In the previous article of this series, I discussed the nature and coming of the Kingdom of God and what that means for Christians today. You should already note that for every kingdom there is a king. Throughout history, we’ve read about kings, their leadership, their conquests, and even bits about their personal lives. Despite their power, control and conquests, every king or world leader has clay feet. He is a mere man, fallible, imperfect, bound to fail in many areas or he may outright be a despot terrorizing his subjects.
Throughout the history of Israel’s kings (1 & 2 Kings; 1 & 2 Chronicles), we see just that – the inability of man to perfectly lead and sustain his territory and people to permanent places of peace and prosperity. Even Israel’s greatest King, David, a man after God’s own heart, had notable sins (2 Samuel 12). However, in God’s providence and kindness, He predestined that He would set His king on His throne to rule His people forever. God’s kingdom would be one that would be characterized by justice and righteousness (Isaiah 9:6-7) contrasting the injustice, imperfections and sometimes evil that characterizes earthly kings. In 2 Samuel 7:12-13, God made this promise to King David –
12 When your (David) days are fulfilled and you lie down with your fathers, I will raise up your offspring after you, who shall come from your body, and I will establish his kingdom. 13 He shall build a house for my name, and I will establish the throne of his kingdom forever.
Who is this King?
Early on in his gospel, Matthew makes it clear in two ways that Jesus is the promised king spoken of in the Old Testament. Jesus Christ is the fulfillment of the covenant God made with David in 2 Samuel 7.
The first way that Matthew begins to unfold the true identity of Jesus Christ is by recording Jesus’ genealogy. In fact, Matthew begins his gospel with these words –
The book of the genealogy of Jesus Christ, the son of David, the son of Abraham.
In the very first verse of the first chapter of Matthew’s gospel, Jesus is noted as the son of David, the son of Abraham. The genealogy then goes on to detail forty two generations from Abraham to Christ. For this article, the significance is noting that Jesus was a son or descendant of King David. Humanly speaking, Jesus came from David’s body, but what else does the Davidic Covenant in 2 Samuel 7 note? It says that God would establish His kingdom and not only that, but that kingdom would last forever. What we need to note about this covenant is that it is fulfilled in two different ways. The second aspect of the covenant stated that an offspring of David would build God a house (temple) for His name. Scripture tells us that David desired to build a temple, but was forbidden by the LORD. So when was this fulfilled? We know Jesus didn’t build or oversee the building of any temple, so who built God’s house / temple? 1 Chronicles 22:6-19 records a conversation that reveals that David’s son, Solomon, was to build the temple and we see Solomon overseeing the construction of the temple in 1 Kings 6. So think of it this way – in Solomon, there was immediate fulfillment (the building of the temple) and in Christ there is a later and an ultimate fulfillment (the establishment of an eternal kingdom with Christ as king). In Revelation 22:16, Jesus Christ attests that He is the son of David.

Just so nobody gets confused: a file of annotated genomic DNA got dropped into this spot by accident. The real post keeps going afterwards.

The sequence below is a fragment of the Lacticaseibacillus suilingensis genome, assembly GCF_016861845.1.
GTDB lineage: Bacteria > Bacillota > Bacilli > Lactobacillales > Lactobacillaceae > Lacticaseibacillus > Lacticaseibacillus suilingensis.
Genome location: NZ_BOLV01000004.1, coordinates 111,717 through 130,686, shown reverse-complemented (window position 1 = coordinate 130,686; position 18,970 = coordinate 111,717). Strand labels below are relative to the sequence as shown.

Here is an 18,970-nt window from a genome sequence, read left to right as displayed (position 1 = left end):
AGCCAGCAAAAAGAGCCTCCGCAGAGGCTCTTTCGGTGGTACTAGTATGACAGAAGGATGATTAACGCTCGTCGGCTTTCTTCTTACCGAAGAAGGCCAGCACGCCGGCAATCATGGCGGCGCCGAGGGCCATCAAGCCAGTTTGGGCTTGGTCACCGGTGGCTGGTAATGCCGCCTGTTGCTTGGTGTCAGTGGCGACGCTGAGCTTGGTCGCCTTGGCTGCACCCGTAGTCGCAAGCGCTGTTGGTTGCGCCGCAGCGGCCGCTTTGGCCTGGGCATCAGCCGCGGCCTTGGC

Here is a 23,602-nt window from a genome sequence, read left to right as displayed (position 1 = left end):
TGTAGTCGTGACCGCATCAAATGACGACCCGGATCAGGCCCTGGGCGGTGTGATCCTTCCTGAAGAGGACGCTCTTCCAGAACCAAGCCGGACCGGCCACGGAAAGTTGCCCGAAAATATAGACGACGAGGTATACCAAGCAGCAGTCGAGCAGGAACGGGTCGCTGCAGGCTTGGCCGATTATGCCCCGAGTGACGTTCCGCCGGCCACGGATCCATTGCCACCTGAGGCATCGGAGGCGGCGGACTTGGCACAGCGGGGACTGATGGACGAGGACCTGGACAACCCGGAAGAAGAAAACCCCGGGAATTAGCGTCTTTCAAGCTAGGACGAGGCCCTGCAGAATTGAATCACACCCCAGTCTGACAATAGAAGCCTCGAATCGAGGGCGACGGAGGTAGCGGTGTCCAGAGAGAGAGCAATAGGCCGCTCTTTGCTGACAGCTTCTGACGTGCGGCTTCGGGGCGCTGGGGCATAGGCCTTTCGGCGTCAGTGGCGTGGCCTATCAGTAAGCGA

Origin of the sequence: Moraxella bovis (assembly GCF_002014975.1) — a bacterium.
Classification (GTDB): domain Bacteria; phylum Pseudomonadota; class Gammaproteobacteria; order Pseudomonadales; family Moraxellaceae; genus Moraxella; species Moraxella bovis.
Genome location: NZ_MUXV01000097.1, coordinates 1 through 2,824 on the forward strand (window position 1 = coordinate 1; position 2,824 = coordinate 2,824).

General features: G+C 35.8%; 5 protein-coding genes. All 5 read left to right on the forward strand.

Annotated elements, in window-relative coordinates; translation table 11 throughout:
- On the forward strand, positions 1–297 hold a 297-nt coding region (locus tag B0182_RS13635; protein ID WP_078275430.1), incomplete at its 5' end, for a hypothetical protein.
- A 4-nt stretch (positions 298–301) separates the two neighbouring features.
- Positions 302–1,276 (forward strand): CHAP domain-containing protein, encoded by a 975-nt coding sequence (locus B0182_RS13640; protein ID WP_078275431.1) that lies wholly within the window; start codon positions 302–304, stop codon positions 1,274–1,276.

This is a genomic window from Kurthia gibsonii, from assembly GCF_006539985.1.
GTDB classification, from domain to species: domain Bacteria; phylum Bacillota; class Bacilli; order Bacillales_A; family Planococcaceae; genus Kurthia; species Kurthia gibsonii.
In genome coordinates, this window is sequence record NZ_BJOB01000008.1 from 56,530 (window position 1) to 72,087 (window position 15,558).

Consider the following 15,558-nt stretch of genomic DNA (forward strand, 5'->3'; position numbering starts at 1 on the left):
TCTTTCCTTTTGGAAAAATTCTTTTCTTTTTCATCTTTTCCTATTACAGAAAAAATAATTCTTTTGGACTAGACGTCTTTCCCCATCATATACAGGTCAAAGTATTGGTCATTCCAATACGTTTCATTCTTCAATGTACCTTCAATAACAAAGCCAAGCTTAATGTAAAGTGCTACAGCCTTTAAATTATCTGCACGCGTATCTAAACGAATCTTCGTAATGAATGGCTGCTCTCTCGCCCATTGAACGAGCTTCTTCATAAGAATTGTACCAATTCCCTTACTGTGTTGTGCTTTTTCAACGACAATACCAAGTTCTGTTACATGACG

The second way that Matthew reveals the identity of Jesus as God’s promised king is by quoting the question of the magi – “Where is he who has been born king of the Jews?” (Matthew 2:2) and by quoting Micah 5:2 in Matthew 2:6 pointing to Christ’s fulfillment of that ancient prophecy –
“‘And you, O Bethlehem, in the land of Judah,
are by no means least among the rulers of Judah;
for from you shall come a ruler
who will shepherd my people Israel.’”
Almost 2 chapters in of Matthew’s gospel we see that Jesus is (1) the son of David (2) recognized as a king by pagan magi and noted as the fulfillment of Micah 5:2.
As Matthew’s gospel continues to unfold, it becomes more apparent that Jesus Christ, though often misunderstood, is God’s chosen King to which He often admitted or others recognized (Matthew 7:21; 13:41; 16:19; 16:28; 20:21; 21:5; 25:31-46). The other gospels present the same picture of Jesus. Specifically Jesus’ angelic announcement details Him being the promised offspring of David who would rule forever (Luke 1:30-33). The Bible culminates revealing Jesus as the King of kings and Lord of lords ruling the new heavens and new earth (Revelation 1:5; 11:15; 15:3; 17:14; 19:16; 22:1-3).
The King’s Subjects and their Response
The subjects of the King, Jesus Christ, are Christians. Christians are those who have been born again by the Spirit and have responded with repentance and faith in Jesus Christ. They also, as previously mentioned, are the ones who have been transferred from the kingdom of darkness to the kingdom of God’s Beloved Son (Colossians 1:13). As subjects, the Christian’s response is worship and faith, evidenced by obedience and ongoing repentance of sin (Matthew 7:24-27; John 14:15-24; 15:1-11). Devotion to Christ must supersede all other relationships and is very costly (Luke 14:25-33), but not without the promise of great reward – namely Himself (Psalm 16:11)!
Unlike earthly kings, Jesus humbled himself and served us (Mark 10:45) so that He could free us from the reign of Satan’s and sin’s power. Being Christ’s subject is to experience true love, freedom and joy because it reconciles us to our God who longs to do us good and be our all satisfying joy.
It is imperative for all of us to understand that when we’ve been redeemed by Christ, we are to live a life that progressively displays His Lordship over every area of our lives. That is the right response to this King by His subjects.
Grace & Peace,